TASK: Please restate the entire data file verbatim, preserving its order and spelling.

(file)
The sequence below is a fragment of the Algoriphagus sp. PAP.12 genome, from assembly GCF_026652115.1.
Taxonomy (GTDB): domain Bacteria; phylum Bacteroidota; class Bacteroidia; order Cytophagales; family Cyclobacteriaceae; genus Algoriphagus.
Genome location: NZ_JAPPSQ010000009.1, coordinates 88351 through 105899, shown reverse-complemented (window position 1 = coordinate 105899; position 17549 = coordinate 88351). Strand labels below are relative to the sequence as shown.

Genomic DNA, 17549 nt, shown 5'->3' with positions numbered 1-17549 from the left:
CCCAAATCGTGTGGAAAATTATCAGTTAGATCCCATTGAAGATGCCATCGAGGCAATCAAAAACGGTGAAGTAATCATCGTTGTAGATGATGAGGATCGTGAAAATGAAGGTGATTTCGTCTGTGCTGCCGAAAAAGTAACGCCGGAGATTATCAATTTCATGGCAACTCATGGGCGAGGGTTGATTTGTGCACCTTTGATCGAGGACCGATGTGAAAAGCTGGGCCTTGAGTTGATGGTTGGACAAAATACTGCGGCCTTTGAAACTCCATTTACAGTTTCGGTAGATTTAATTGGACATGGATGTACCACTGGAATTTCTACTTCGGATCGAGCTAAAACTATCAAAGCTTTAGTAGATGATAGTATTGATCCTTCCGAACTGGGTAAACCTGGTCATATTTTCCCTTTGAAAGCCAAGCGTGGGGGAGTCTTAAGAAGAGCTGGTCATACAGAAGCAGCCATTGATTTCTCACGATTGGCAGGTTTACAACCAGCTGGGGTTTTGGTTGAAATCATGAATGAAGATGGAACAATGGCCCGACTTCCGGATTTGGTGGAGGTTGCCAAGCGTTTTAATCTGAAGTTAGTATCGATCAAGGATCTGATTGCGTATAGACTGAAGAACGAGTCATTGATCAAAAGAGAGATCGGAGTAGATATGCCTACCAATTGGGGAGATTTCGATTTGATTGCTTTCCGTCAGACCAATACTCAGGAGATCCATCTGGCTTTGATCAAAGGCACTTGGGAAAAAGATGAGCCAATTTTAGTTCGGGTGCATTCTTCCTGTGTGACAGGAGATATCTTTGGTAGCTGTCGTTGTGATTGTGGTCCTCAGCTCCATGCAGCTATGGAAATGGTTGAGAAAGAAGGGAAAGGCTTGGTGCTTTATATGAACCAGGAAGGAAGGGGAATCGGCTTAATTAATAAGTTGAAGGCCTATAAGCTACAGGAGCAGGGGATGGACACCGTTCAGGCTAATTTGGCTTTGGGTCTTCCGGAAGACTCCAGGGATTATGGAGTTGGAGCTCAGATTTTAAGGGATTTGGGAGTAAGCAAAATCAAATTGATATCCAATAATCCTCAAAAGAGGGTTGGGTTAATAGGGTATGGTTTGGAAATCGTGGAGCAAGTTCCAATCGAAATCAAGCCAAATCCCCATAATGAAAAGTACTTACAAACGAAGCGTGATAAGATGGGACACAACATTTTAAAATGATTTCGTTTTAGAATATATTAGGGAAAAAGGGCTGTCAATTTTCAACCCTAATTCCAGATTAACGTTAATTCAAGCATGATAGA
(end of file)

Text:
The sequence below is a fragment of the Algoriphagus sp. PAP.12 genome, from assembly GCF_026652115.1.
Taxonomy (GTDB): domain Bacteria; phylum Bacteroidota; class Bacteroidia; order Cytophagales; family Cyclobacteriaceae; genus Algoriphagus.
Genome location: NZ_JAPPSQ010000009.1, coordinates 88351 through 105899, shown reverse-complemented (window position 1 = coordinate 105899; position 17549 = coordinate 88351). Strand labels below are relative to the sequence as shown.

Genomic DNA, 17549 nt, shown 5'->3' with positions numbered 1-17549 from the left:
CCCAAATCGTGTGGAAAATTATCAGTTAGATCCCATTGAAGATGCCATCGAGGCAATCAAAAACGGTGAAGTAATCATCGTTGTAGATGATGAGGATCGTGAAAATGAAGGTGATTTCGTCTGTGCTGCCGAAAAAGTAACGCCGGAGATTATCAATTTCATGGCAACTCATGGGCGAGGGTTGATTTGTGCACCTTTGATCGAGGACCGATGTGAAAAGCTGGGCCTTGAGTTGATGGTTGGACAAAATACTGCGGCCTTTGAAACTCCATTTACAGTTTCGGTAGATTTAATTGGACATGGATGTACCACTGGAATTTCTACTTCGGATCGAGCTAAAACTATCAAAGCTTTAGTAGATGATAGTATTGATCCTTCCGAACTGGGTAAACCTGGTCATATTTTCCCTTTGAAAGCCAAGCGTGGGGGAGTCTTAAGAAGAGCTGGTCATACAGAAGCAGCCATTGATTTCTCACGATTGGCAGGTTTACAACCAGCTGGGGTTTTGGTTGAAATCATGAATGAAGATGGAACAATGGCCCGACTTCCGGATTTGGTGGAGGTTGCCAAGCGTTTTAATCTGAAGTTAGTATCGATCAAGGATCTGATTGCGTATAGACTGAAGAACGAGTCATTGATCAAAAGAGAGATCGGAGTAGATATGCCTACCAATTGGGGAGATTTCGATTTGATTGCTTTCCGTCAGACCAATACTCAGGAGATCCATCTGGCTTTGATCAAAGGCACTTGGGAAAAAGATGAGCCAATTTTAGTTCGGGTGCATTCTTCCTGTGTGACAGGAGATATCTTTGGTAGCTGTCGTTGTGATTGTGGTCCTCAGCTCCATGCAGCTATGGAAATGGTTGAGAAAGAAGGGAAAGGCTTGGTGCTTTATATGAACCAGGAAGGAAGGGGAATCGGCTTAATTAATAAGTTGAAGGCCTATAAGCTACAGGAGCAGGGGATGGACACCGTTCAGGCTAATTTGGCTTTGGGTCTTCCGGAAGACTCCAGGGATTATGGAGTTGGAGCTCAGATTTTAAGGGATTTGGGAGTAAGCAAAATCAAATTGATATCCAATAATCCTCAAAAGAGGGTTGGGTTAATAGGGTATGGTTTGGAAATCGTGGAGCAAGTTCCAATCGAAATCAAGCCAAATCCCCATAATGAAAAGTACTTACAAACGAAGCGTGATAAGATGGGACACAACATTTTAAAATGATTTCGTTTTAGAATATATTAGGGAAAAAGGGCTGTCAATTTTCAACCCTAATTCCAGATTAACGTTAATTCAAGCATGATAGA